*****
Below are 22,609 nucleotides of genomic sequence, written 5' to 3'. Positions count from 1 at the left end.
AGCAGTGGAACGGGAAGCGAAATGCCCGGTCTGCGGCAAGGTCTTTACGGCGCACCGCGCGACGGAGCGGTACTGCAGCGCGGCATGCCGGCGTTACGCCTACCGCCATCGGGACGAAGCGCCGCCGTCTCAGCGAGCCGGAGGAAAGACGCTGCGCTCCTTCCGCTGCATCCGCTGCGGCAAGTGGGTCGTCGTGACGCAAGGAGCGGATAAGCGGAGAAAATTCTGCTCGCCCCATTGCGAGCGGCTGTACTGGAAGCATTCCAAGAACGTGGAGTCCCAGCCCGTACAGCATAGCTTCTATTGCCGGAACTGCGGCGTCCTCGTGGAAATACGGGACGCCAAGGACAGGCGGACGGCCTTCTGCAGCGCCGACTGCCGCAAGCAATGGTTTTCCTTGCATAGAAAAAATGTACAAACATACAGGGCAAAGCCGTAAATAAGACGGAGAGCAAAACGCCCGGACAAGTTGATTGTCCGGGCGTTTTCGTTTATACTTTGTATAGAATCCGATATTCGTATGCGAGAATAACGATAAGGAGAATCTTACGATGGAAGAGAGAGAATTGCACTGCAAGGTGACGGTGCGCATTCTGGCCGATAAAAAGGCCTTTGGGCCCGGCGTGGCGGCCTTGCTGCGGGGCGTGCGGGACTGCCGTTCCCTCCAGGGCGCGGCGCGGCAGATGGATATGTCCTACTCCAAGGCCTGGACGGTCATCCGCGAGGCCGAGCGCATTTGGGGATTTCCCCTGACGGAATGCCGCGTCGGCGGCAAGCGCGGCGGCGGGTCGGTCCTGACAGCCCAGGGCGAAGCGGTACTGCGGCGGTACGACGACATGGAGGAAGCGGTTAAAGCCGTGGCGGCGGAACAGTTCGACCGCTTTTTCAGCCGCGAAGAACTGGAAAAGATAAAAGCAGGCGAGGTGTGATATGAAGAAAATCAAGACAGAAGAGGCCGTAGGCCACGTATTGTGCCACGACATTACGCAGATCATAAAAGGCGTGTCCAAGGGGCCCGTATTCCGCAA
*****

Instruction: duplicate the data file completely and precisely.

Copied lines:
Below are 22,609 nucleotides of genomic sequence, written 5' to 3'. Positions count from 1 at the left end.
AGCAGTGGAACGGGAAGCGAAATGCCCGGTCTGCGGCAAGGTCTTTACGGCGCACCGCGCGACGGAGCGGTACTGCAGCGCGGCATGCCGGCGTTACGCCTACCGCCATCGGGACGAAGCGCCGCCGTCTCAGCGAGCCGGAGGAAAGACGCTGCGCTCCTTCCGCTGCATCCGCTGCGGCAAGTGGGTCGTCGTGACGCAAGGAGCGGATAAGCGGAGAAAATTCTGCTCGCCCCATTGCGAGCGGCTGTACTGGAAGCATTCCAAGAACGTGGAGTCCCAGCCCGTACAGCATAGCTTCTATTGCCGGAACTGCGGCGTCCTCGTGGAAATACGGGACGCCAAGGACAGGCGGACGGCCTTCTGCAGCGCCGACTGCCGCAAGCAATGGTTTTCCTTGCATAGAAAAAATGTACAAACATACAGGGCAAAGCCGTAAATAAGACGGAGAGCAAAACGCCCGGACAAGTTGATTGTCCGGGCGTTTTCGTTTATACTTTGTATAGAATCCGATATTCGTATGCGAGAATAACGATAAGGAGAATCTTACGATGGAAGAGAGAGAATTGCACTGCAAGGTGACGGTGCGCATTCTGGCCGATAAAAAGGCCTTTGGGCCCGGCGTGGCGGCCTTGCTGCGGGGCGTGCGGGACTGCCGTTCCCTCCAGGGCGCGGCGCGGCAGATGGATATGTCCTACTCCAAGGCCTGGACGGTCATCCGCGAGGCCGAGCGCATTTGGGGATTTCCCCTGACGGAATGCCGCGTCGGCGGCAAGCGCGGCGGCGGGTCGGTCCTGACAGCCCAGGGCGAAGCGGTACTGCGGCGGTACGACGACATGGAGGAAGCGGTTAAAGCCGTGGCGGCGGAACAGTTCGACCGCTTTTTCAGCCGCGAAGAACTGGAAAAGATAAAAGCAGGCGAGGTGTGATATGAAGAAAATCAAGACAGAAGAGGCCGTAGGCCACGTATTGTGCCACGACATTACGCAGATCATAAAAGGCGTGTCCAAGGGGCCCGTATTCCGCAA